A Treatise on the Cycloid and All Forms of Cycloidal Curves, and of the Use of Such Curves in Dealing with the Motions of Planets, Comets, &C. and of Matter Projected from the Sun

A Treatise on the Cycloid and All Forms of Cycloidal Curves, and of the Use of Such Curves in Dealing with the Motions of Planets, Comets, &C. and of Matter Projected from the Sun

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This historic book may have numerous typos and missing text. Purchasers can usually download a free scanned copy of the original book (without typos) from the publisher. Not indexed. Not illustrated. 1878 edition. Excerpt: ...by DO. Hence as T'DT rolls on the circle Q'D Q, the point 0 regarded as rigidly attached to T' O T, the tangent to circle Q'DQ of radius F, at D, will trace out a spiral of Archimedes in which the linear velocity of the moving point along the revolving radius is equal to F. angular velocity of the latter. PROP.---The axis of a planet's shadow in space is a spiral of Archimedes. The spiral of Archimedes is interesting as the path along which the centre of a planet's shadow (the earth's for example) may be regarded as constantly travelling outwards with the velocity of light. This is easily seen if we suppose the earth and its shadow momentarily reduced to rest, and, with the sun as pole, imagine a radius vector carried from an initial position coinciding with the earth and retrograding through the various portions of the shadow. Let V be the velocity of the earth in her orbit, D her distance from the sun, and therefore% her angular velocity about the sun. Also let L be the velocity of light. Then if our radius vector, carried back through an angle 0, corre sponding to the earth's motion in time t, is equal to r, we have%t = 0, or t=-?6;andr=Lt=% Wherefore, since the radius vector varies as the vectorial angle, the corresponding point of the shadow's axis (which was at the earth at time t before the epoch we are considering) lies on a spiral of Archimedes. We have in fact L, the velocity of light, for the velocity along the radius vector (v in the preceding demonstra tion), when the angular velocity about the sun is taken... V equal to the earth's angular velocity in her orbit, or 15 (corresponding to w in preceding demonstration). The radius F of the fixed circle by which this...show more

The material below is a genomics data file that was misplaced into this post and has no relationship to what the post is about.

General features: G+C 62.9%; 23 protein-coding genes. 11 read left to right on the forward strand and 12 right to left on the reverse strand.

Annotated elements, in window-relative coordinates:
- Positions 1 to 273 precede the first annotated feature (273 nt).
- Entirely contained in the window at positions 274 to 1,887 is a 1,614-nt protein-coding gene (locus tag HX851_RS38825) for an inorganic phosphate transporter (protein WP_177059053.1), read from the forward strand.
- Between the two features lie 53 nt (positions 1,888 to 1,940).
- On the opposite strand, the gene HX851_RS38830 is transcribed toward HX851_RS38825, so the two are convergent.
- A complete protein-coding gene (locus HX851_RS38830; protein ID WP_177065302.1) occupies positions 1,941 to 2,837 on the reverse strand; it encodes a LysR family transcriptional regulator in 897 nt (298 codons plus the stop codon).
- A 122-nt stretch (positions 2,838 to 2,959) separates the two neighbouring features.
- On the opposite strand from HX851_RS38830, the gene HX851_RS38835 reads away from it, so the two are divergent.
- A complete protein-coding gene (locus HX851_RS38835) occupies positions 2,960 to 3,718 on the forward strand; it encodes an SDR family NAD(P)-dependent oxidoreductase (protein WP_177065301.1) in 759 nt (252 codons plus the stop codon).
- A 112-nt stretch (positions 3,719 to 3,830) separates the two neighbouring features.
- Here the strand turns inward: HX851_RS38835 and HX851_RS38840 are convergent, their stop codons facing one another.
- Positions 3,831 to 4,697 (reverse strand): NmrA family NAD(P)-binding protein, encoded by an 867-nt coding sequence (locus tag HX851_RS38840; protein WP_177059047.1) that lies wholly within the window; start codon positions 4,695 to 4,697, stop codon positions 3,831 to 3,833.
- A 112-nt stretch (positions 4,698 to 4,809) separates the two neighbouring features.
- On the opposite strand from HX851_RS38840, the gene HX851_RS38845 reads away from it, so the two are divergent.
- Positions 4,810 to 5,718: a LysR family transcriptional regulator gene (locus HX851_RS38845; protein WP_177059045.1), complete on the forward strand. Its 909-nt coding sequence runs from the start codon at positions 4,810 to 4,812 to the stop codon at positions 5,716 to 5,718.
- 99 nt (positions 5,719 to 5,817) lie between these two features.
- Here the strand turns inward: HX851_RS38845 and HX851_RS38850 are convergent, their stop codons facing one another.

Product details

  • Paperback | 56 pages
  • 189 x 246 x 3mm | 118g
  • Rarebooksclub.com
  • United States
  • English
  • black & white illustrations
  • 1236740688
  • 9781236740687